Day 3 | Lord, Ring That Chimin' Bell

Day 3 of the ARP II started in song.  Ysaye Barnwell of the Grammy award winning group, Sweet Honey in the Rock, lead the group in singing spirituals to commemorate our trip back to our ancestral homeland.  There were lots of laughs around the circle when Ysaye broke us into sections.  The warm up exercises had people, including me, challenged.  1...2...3...*clap*...5...6...and then singing the numbers in a particular key.  We learned two songs, "We Are Almost Home" and "Sing to the Power of the Lord Come Down." We were also visited by a expert on local history who gave us information on the culture and people of the north along with information about slave trade there.

Next, we headed to visit the governor of the area.  Members of the delegation gave him gifts, such as books and posters.  The governor gave Ysaye some bound cotton as a gift.

From there, we headed to see La Mido, who is a cultural and political leader in the North.  This visit reminded me a lot of our visit last year with the Sultan. Our visit started with introductions which then went into a surprise wedding between two members of our delegation, the McNairs, who are celebrating 30 years of marriage with this trip.  La Mido and members of his tribe commemorated the vow renewal with a traditional ceremony, which included traditional food (sticky treats).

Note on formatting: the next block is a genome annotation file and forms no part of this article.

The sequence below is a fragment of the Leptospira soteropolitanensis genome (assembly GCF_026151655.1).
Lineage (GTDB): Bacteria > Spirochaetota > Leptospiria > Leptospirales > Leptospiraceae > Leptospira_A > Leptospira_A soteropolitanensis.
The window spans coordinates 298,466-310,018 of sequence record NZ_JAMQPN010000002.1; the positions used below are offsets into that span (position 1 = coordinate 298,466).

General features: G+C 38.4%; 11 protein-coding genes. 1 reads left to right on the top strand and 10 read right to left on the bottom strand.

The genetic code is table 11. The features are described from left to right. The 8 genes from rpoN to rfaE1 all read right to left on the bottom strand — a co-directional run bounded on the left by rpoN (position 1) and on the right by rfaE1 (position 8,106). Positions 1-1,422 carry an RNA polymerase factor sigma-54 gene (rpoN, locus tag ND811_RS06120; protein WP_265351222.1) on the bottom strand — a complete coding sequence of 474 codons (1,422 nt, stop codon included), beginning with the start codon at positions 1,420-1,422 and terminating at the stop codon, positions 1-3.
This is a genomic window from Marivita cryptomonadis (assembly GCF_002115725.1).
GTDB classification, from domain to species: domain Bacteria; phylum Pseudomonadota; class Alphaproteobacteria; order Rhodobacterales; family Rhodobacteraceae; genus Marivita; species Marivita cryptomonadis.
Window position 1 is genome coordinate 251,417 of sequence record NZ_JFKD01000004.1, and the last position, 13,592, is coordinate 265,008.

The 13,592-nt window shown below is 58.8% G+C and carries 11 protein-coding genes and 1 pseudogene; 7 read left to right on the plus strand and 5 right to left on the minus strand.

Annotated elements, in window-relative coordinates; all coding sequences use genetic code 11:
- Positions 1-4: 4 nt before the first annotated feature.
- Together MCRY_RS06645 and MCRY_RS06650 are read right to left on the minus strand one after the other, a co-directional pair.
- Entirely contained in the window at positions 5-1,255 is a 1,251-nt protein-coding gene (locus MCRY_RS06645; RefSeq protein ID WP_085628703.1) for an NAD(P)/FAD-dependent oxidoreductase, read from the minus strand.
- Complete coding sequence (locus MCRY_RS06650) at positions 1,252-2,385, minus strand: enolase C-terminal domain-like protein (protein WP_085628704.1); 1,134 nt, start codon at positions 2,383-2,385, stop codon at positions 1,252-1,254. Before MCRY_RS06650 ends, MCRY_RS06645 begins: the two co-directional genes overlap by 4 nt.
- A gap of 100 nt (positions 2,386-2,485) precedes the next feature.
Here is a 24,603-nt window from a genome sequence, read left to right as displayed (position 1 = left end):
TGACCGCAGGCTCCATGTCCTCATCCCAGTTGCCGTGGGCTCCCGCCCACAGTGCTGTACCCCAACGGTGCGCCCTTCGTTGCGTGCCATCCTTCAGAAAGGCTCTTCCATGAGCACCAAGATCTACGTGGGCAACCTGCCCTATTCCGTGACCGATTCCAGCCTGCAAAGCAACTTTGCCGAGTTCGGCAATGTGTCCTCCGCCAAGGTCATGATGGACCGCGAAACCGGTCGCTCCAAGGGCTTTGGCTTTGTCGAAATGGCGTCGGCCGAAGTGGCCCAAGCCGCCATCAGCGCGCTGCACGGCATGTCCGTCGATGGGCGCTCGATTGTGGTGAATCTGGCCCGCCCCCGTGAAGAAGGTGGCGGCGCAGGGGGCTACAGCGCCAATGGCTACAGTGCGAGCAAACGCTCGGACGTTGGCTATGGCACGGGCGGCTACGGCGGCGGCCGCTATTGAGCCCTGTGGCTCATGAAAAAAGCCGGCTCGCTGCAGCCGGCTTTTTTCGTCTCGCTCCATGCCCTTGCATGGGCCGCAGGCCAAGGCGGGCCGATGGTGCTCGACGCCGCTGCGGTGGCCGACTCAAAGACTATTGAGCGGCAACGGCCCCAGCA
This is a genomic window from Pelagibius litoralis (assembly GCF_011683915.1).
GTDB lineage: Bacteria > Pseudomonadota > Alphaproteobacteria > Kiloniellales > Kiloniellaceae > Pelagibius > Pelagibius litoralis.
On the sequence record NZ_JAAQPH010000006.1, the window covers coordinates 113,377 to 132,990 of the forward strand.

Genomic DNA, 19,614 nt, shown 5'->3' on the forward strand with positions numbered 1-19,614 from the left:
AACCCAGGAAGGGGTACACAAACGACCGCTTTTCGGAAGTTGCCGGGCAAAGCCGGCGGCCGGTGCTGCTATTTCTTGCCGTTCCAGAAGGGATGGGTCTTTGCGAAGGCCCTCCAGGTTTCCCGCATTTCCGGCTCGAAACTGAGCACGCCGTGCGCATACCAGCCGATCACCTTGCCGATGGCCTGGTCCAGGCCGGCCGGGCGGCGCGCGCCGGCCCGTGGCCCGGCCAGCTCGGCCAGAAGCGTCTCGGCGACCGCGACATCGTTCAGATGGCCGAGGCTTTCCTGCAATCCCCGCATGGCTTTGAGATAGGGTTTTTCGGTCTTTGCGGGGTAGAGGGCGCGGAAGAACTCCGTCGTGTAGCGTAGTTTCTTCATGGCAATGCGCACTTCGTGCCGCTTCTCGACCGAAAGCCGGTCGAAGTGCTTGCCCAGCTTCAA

After a short visit to a museum of artifacts, there was a festival of sorts, a fantasia, which included dancers from 11 different tribes, horsemen (from the Sultan's area), and a comedian. Eric Chinje served as the MC for the event. It was extremely emotional for members of the delegation as they moved amongst the crowds of dancers to meet people from their native tribes.  It reminded me of how I felt last year when we visited the two Bamileke chiefdoms.

Dr. Ysaye Barnwell teaches the delegation a song.
I wasn't sure what a fantasia was before the trip started. What I didn't know was that I had seen one last year when we visited the Sultan.  A fantasia involves skilled horsemen who salute the a fon (chief) with their horse riding skills and raising of swords.  It's like a dance and conversation all at the same time.  Towards the end of our visit, we were able to ride the horses, who are said to be the best in the region.  Eric made an announcement about our group being in the country to reconnect with our roots. The event was then closed out with our group singing "We Are Home" instead of "We Are Almost Home." The audience erupted with applause.

After a trip back to the hotel, we headed for a dinner and for a impromptu wedding reception for two couples celebrating their anniversary.

For more photos, please visit ns2 photography on Facebook

Stefan Lockridge

Crystal meets members of the Massa/Hausa for the first time.

(c) 2011, AtlasFamily.Org Genealogy Research
Photos (c) 2012, ns2 photography


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